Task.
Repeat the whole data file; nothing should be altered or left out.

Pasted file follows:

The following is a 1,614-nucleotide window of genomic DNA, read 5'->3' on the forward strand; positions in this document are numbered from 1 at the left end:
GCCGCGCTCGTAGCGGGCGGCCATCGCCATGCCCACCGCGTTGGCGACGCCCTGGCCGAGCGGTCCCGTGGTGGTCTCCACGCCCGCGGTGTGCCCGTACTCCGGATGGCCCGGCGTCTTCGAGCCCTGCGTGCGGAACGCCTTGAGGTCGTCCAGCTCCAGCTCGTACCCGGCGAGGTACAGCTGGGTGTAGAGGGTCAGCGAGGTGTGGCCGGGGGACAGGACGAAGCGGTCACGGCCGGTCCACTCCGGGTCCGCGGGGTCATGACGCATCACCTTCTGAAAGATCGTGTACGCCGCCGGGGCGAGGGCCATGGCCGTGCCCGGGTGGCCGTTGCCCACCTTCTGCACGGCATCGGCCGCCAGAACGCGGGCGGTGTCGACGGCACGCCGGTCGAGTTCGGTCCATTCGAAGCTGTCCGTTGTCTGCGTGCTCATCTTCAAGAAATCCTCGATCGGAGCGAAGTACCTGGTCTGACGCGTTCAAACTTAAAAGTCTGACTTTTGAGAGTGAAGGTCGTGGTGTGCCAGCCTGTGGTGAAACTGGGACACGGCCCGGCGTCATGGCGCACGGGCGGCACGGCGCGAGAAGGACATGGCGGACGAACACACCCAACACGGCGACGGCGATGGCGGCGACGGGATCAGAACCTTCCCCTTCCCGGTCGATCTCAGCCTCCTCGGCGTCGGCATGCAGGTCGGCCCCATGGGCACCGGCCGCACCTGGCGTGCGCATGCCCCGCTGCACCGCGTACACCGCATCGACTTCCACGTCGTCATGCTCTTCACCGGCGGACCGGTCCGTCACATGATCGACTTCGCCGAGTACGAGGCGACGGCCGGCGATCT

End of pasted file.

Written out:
The following is a 1,614-nucleotide window of genomic DNA, read 5'->3' on the forward strand; positions in this document are numbered from 1 at the left end:
GCCGCGCTCGTAGCGGGCGGCCATCGCCATGCCCACCGCGTTGGCGACGCCCTGGCCGAGCGGTCCCGTGGTGGTCTCCACGCCCGCGGTGTGCCCGTACTCCGGATGGCCCGGCGTCTTCGAGCCCTGCGTGCGGAACGCCTTGAGGTCGTCCAGCTCCAGCTCGTACCCGGCGAGGTACAGCTGGGTGTAGAGGGTCAGCGAGGTGTGGCCGGGGGACAGGACGAAGCGGTCACGGCCGGTCCACTCCGGGTCCGCGGGGTCATGACGCATCACCTTCTGAAAGATCGTGTACGCCGCCGGGGCGAGGGCCATGGCCGTGCCCGGGTGGCCGTTGCCCACCTTCTGCACGGCATCGGCCGCCAGAACGCGGGCGGTGTCGACGGCACGCCGGTCGAGTTCGGTCCATTCGAAGCTGTCCGTTGTCTGCGTGCTCATCTTCAAGAAATCCTCGATCGGAGCGAAGTACCTGGTCTGACGCGTTCAAACTTAAAAGTCTGACTTTTGAGAGTGAAGGTCGTGGTGTGCCAGCCTGTGGTGAAACTGGGACACGGCCCGGCGTCATGGCGCACGGGCGGCACGGCGCGAGAAGGACATGGCGGACGAACACACCCAACACGGCGACGGCGATGGCGGCGACGGGATCAGAACCTTCCCCTTCCCGGTCGATCTCAGCCTCCTCGGCGTCGGCATGCAGGTCGGCCCCATGGGCACCGGCCGCACCTGGCGTGCGCATGCCCCGCTGCACCGCGTACACCGCATCGACTTCCACGTCGTCATGCTCTTCACCGGCGGACCGGTCCGTCACATGATCGACTTCGCCGAGTACGAGGCGACGGCCGGCGATCT